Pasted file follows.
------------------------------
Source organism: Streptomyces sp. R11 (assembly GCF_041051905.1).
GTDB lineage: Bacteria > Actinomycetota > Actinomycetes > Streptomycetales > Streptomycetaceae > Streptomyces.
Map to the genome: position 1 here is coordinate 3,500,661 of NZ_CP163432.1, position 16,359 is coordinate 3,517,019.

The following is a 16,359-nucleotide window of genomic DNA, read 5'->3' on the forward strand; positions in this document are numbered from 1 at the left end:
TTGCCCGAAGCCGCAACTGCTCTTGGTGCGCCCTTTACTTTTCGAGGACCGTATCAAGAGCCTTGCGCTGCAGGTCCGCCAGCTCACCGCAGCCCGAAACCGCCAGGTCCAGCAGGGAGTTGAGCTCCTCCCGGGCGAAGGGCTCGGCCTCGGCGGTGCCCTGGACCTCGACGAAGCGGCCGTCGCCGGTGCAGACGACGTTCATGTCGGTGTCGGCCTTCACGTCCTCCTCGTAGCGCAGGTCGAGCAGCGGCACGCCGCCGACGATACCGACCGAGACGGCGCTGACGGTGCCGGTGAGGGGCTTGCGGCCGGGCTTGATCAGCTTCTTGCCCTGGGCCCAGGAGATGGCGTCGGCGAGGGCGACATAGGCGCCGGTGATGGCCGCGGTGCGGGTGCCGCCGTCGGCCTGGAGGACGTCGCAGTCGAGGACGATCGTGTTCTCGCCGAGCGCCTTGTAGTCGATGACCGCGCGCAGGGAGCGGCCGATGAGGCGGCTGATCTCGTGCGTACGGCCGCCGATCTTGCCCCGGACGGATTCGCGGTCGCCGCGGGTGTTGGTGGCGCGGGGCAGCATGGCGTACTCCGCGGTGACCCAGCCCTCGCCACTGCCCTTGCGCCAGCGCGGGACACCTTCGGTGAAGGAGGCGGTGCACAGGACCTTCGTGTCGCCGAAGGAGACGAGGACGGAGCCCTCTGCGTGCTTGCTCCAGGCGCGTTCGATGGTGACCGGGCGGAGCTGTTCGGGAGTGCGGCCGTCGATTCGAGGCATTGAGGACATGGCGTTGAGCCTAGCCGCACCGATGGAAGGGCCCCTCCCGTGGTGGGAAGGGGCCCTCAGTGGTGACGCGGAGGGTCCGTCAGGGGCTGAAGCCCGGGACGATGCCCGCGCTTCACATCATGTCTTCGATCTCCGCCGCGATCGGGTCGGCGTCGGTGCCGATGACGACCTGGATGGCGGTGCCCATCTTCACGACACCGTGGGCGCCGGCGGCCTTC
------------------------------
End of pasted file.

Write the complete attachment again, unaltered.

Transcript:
Source organism: Streptomyces sp. R11 (assembly GCF_041051905.1).
GTDB lineage: Bacteria > Actinomycetota > Actinomycetes > Streptomycetales > Streptomycetaceae > Streptomyces.
Map to the genome: position 1 here is coordinate 3,500,661 of NZ_CP163432.1, position 16,359 is coordinate 3,517,019.

The following is a 16,359-nucleotide window of genomic DNA, read 5'->3' on the forward strand; positions in this document are numbered from 1 at the left end:
TTGCCCGAAGCCGCAACTGCTCTTGGTGCGCCCTTTACTTTTCGAGGACCGTATCAAGAGCCTTGCGCTGCAGGTCCGCCAGCTCACCGCAGCCCGAAACCGCCAGGTCCAGCAGGGAGTTGAGCTCCTCCCGGGCGAAGGGCTCGGCCTCGGCGGTGCCCTGGACCTCGACGAAGCGGCCGTCGCCGGTGCAGACGACGTTCATGTCGGTGTCGGCCTTCACGTCCTCCTCGTAGCGCAGGTCGAGCAGCGGCACGCCGCCGACGATACCGACCGAGACGGCGCTGACGGTGCCGGTGAGGGGCTTGCGGCCGGGCTTGATCAGCTTCTTGCCCTGGGCCCAGGAGATGGCGTCGGCGAGGGCGACATAGGCGCCGGTGATGGCCGCGGTGCGGGTGCCGCCGTCGGCCTGGAGGACGTCGCAGTCGAGGACGATCGTGTTCTCGCCGAGCGCCTTGTAGTCGATGACCGCGCGCAGGGAGCGGCCGATGAGGCGGCTGATCTCGTGCGTACGGCCGCCGATCTTGCCCCGGACGGATTCGCGGTCGCCGCGGGTGTTGGTGGCGCGGGGCAGCATGGCGTACTCCGCGGTGACCCAGCCCTCGCCACTGCCCTTGCGCCAGCGCGGGACACCTTCGGTGAAGGAGGCGGTGCACAGGACCTTCGTGTCGCCGAAGGAGACGAGGACGGAGCCCTCTGCGTGCTTGCTCCAGGCGCGTTCGATGGTGACCGGGCGGAGCTGTTCGGGAGTGCGGCCGTCGATTCGAGGCATTGAGGACATGGCGTTGAGCCTAGCCGCACCGATGGAAGGGCCCCTCCCGTGGTGGGAAGGGGCCCTCAGTGGTGACGCGGAGGGTCCGTCAGGGGCTGAAGCCCGGGACGATGCCCGCGCTTCACATCATGTCTTCGATCTCCGCCGCGATCGGGTCGGCGTCGGTGCCGATGACGACCTGGATGGCGGTGCCCATCTTCACGACACCGTGGGCGCCGGCGGCCTTC